This was the stagecoach from The Valley to Middlesex. Oh, to be a fly on the wall and hear what they talked about and how they sounded. See the moun-in the background.

By Mary Kathleen Mehuron

In the past in the Mad River Valley, many locals spoke in a particular dialect that is morphing and fading with the subsequent generations. My husband, Tom Mehuron, was born in the 1950s and knows the manner of speaking well. But it’s my opinion that he likes to pull out his Vermont accent mostly when it suits him. To be funny or when he really wants to make a point. For example, I’ll ask him a serious question and to offset my intensity, he might answer, “Prob-laay.” That’s “probably” to those of you who don’t know. We both chuckle and it changes the mood.



But, from time to time some colloquial words definitely pop out of him. Instead of “yes” he will say the affirmative, “Y’ut.” (Our son Thomas III insists this is the spelling, in contrast to Maine’s Ay-yup. Anyone who disagrees is encouraged to write to us.) Sometimes Tom refers to his home state as Ver-mon’. The one I love the most is when he calls an elementary school, “el’men-terry.” I think it sounds cheerful.

My sons can speak the parlance too, but they grew up here as well. Not me. It’s a difficult accent to mimic.

My math students here in Vermont used to tease me about some of the words I pronounced in my New Jersey accent. I always thought that when people heard it, they thought me less intelligent, so I worked hard to get rid of it. But under the least amount of stress, I go all cawfee for coffee, dawg for dog and tawk for talk.

Since I started writing articles for my column, Take Me Back, many community members have come up to me to discuss subjects and people they think would make good future articles. Lately I have had many talk about Vermont parlance and accent. That’s all I had to hear. Already interested in speech patterns, I began researching the cadence, pronunciation and colloquial vocabulary.


I tried very hard to mimic some Vermont words out loud. Unfortunately, I did it in front of my family, who found it hilarious. I just can’t seem to do it. They have coached me on the mouth thing, something professor of linguistics Julie Roberts calls a glottal stop, to no avail. I have been listening to old tapes of Vermonters, talking to people and studying. Professor Roberts and I have been corresponding for some time now. She recently wrote, “I'm amazed at how well you described the phonetics of the Vermont dialect!”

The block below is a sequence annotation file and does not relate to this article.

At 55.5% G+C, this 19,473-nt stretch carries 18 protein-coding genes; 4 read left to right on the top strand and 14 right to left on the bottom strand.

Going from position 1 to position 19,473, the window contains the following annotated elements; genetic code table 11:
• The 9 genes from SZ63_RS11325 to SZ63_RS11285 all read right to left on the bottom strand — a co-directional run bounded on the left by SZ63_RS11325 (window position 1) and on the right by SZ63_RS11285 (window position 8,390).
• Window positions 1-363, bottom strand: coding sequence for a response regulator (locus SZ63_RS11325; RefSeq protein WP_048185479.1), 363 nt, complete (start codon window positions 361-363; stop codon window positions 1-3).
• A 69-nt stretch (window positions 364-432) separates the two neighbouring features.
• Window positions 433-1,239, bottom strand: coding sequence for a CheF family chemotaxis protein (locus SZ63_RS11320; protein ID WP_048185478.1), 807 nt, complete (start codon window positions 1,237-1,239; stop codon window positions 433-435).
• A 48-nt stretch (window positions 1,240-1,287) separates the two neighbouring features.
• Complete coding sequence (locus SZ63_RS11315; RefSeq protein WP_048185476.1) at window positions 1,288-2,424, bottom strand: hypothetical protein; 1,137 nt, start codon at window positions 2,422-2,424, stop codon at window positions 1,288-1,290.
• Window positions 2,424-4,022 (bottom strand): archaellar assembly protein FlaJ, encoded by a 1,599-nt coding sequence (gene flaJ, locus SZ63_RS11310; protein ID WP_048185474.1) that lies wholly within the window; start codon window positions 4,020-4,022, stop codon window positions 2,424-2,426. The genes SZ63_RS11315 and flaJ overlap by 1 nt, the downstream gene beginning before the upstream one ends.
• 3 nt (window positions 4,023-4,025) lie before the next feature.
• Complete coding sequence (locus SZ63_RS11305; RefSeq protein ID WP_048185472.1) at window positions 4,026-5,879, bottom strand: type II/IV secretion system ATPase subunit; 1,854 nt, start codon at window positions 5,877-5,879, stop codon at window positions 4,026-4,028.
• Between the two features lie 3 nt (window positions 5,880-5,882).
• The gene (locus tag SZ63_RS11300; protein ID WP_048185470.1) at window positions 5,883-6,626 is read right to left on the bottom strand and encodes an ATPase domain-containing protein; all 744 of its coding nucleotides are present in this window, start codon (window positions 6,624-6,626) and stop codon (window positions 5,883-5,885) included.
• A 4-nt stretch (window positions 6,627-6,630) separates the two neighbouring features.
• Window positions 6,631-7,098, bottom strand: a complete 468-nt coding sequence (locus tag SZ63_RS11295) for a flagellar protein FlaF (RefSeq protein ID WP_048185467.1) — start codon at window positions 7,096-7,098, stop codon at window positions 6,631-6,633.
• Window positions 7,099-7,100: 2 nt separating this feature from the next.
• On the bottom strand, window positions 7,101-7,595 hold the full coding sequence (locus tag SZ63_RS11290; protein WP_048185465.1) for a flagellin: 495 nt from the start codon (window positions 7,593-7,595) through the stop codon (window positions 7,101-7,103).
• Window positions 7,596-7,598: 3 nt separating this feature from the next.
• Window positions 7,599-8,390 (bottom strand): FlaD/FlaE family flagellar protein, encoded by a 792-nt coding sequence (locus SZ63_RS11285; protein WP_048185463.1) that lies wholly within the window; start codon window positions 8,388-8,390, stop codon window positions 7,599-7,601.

She’s amazed because I turned to some experts for help. Coming up in Vermont Parlance parts two, three and four, Randy Graves, Warren, presents to us a primer on Vermont expressions. Also, with permission, I explore the writing of Vermont performers Rusty Dewees and George Woodard to better understand Vermontese.

But today we turn to Professor Roberts, who explains "glottalization." Words most would pronounce in two syllables don’t quite make it there. “The towns of Milton or Swanton, for example, become ‘Milt'n’ or ‘Swant'n.’”

This accounts for my failure. I can’t keep the tip of my tongue from touching the roof of my mouth with a hard “t”. When I try to say mountain like moun’in, my kids groan and say, “Jeez, Mom, it’s really not that hard.” But it is.


On the website of the UVM Center for Vermont Studies, Roberts writes about the evolution of the accent:

“Most recently, I've been examining the features that have changed or died out, and those that haven't. So, just, very briefly, some of the ones that you don't hear so much anymore are some of the vowel sounds like the 'i' in the past was more likely to be produced as 'oy' so you'd have 'f-oy-t' (fight) and 'l-oy-t' (light) and that still happens some in the younger speakers but not as much.

“And the other one is the '-ow' sound becomes more like 'eeow' so instead of 'cow' you have 'kee-ow', and that has almost completely died out, you only hear that in older, usually farmers because they're still living out in the rural areas and usually men.

“When it replaces another sound like the 't', it becomes more noticeable. So, a word like 'Vermont' becomes 'Ver-mon', a word like 'mitten' becomes 'mi-en', and a word like 'mountain' becomes 'moun-in'.”

Now you know. If you want to be a real local, you say it moun’-in. But only if you can master the glottal stop. Which some of us never will.

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